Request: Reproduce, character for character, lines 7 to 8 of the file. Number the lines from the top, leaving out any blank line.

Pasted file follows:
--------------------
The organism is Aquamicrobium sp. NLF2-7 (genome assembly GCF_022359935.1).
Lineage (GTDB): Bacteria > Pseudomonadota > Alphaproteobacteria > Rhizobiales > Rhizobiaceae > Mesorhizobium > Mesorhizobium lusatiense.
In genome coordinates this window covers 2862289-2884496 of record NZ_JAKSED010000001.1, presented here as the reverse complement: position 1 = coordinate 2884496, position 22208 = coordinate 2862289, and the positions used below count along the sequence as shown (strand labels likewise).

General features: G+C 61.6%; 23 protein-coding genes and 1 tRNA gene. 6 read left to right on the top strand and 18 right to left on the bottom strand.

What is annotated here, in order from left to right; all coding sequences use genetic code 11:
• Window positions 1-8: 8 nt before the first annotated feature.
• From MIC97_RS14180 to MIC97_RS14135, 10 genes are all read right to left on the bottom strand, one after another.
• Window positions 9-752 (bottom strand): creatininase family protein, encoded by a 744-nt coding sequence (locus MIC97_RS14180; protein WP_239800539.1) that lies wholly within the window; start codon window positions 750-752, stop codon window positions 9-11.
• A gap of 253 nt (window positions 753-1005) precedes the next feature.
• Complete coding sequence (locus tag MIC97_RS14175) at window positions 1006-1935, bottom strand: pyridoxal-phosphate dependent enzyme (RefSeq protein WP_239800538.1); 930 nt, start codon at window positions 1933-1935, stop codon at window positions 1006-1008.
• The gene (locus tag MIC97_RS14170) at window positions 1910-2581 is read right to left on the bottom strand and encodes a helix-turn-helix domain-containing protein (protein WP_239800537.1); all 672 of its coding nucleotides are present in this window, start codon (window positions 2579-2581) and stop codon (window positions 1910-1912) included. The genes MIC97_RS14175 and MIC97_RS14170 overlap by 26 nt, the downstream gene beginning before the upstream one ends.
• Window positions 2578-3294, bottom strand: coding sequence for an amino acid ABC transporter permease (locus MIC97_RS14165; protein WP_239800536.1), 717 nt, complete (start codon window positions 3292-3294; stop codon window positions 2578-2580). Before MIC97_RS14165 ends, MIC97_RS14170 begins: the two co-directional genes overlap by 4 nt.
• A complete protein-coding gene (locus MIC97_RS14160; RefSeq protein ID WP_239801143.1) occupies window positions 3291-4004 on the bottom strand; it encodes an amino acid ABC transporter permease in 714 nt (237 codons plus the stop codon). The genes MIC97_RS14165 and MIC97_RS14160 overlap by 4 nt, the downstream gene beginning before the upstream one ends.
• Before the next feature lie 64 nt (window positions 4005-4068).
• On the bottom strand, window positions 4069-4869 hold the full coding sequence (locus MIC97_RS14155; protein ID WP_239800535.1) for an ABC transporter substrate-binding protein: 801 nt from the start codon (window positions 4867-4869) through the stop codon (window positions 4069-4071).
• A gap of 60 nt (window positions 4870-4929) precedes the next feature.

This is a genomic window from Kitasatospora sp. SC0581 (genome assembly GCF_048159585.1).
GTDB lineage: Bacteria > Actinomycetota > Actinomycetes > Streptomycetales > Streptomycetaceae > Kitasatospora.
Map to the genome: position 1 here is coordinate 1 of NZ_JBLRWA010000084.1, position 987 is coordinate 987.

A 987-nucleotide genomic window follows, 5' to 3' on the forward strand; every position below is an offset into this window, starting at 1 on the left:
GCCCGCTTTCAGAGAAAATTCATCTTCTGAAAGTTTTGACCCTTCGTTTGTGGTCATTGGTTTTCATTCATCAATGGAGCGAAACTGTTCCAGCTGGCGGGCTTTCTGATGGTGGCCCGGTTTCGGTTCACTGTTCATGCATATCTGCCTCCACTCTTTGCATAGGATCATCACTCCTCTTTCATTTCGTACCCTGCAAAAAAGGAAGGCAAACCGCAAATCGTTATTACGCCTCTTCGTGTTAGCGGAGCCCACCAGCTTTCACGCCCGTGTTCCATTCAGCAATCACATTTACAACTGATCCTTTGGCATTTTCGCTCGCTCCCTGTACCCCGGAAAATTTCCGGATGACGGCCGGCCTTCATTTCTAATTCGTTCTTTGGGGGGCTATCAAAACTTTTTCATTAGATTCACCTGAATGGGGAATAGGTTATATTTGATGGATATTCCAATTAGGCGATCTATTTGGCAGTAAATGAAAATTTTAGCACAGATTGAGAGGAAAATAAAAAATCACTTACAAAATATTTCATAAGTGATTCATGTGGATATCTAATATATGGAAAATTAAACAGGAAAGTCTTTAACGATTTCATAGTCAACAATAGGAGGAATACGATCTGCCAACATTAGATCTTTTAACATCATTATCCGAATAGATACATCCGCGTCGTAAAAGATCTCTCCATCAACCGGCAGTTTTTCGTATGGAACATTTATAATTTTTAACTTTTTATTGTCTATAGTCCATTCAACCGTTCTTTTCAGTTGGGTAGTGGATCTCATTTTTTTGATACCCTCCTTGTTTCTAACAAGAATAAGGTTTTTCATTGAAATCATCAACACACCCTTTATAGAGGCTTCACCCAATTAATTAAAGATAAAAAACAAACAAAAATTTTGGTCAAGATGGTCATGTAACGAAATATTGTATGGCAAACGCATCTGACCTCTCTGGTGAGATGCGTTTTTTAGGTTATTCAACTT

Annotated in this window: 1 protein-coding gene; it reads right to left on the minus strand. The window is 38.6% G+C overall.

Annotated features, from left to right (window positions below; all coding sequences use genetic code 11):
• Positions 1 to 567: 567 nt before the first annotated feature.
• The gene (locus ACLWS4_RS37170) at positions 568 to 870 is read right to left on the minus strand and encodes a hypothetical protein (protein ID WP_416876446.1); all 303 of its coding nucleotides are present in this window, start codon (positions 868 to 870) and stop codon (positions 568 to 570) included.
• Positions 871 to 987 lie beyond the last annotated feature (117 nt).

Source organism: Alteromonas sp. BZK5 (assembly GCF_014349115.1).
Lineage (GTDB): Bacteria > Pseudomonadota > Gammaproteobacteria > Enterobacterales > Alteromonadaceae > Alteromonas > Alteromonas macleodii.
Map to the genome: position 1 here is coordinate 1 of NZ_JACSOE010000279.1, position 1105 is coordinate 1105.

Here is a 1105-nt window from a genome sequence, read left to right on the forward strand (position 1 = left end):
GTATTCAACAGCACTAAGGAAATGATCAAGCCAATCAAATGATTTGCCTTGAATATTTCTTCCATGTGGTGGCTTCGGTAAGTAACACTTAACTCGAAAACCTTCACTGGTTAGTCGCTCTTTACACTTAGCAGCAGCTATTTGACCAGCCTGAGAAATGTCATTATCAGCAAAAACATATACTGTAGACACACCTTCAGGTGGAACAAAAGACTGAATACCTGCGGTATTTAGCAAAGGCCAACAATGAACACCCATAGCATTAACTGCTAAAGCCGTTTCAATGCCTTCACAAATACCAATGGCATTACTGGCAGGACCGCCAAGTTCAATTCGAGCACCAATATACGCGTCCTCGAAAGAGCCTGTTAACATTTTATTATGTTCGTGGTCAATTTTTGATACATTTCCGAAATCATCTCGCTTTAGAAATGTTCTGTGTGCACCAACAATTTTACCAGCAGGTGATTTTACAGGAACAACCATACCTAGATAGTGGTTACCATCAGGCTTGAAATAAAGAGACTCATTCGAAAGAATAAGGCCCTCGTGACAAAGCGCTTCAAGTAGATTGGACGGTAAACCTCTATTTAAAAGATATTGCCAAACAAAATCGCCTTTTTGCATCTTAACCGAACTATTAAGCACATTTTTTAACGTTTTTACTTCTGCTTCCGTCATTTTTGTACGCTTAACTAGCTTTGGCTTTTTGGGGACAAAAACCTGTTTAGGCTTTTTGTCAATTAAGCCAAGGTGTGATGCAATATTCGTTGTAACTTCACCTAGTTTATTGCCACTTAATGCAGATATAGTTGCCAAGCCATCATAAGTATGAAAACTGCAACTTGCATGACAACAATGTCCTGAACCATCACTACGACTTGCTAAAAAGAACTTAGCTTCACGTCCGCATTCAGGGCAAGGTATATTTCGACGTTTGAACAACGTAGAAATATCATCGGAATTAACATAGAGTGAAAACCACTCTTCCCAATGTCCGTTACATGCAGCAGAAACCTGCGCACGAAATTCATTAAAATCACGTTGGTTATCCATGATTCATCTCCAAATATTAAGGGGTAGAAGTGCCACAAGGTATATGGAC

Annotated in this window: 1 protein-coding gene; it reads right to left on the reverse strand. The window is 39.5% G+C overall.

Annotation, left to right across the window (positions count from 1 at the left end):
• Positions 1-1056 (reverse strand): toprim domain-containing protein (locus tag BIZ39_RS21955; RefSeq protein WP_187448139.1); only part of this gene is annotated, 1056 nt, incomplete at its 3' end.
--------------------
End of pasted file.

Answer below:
• From MIC97_RS14180 to MIC97_RS14135, 10 genes are all read right to left on the bottom strand, one after another.
• Window positions 9-752 (bottom strand): creatininase family protein, encoded by a 744-nt coding sequence (locus MIC97_RS14180; protein WP_239800539.1) that lies wholly within the window; start codon window positions 750-752, stop codon window positions 9-11.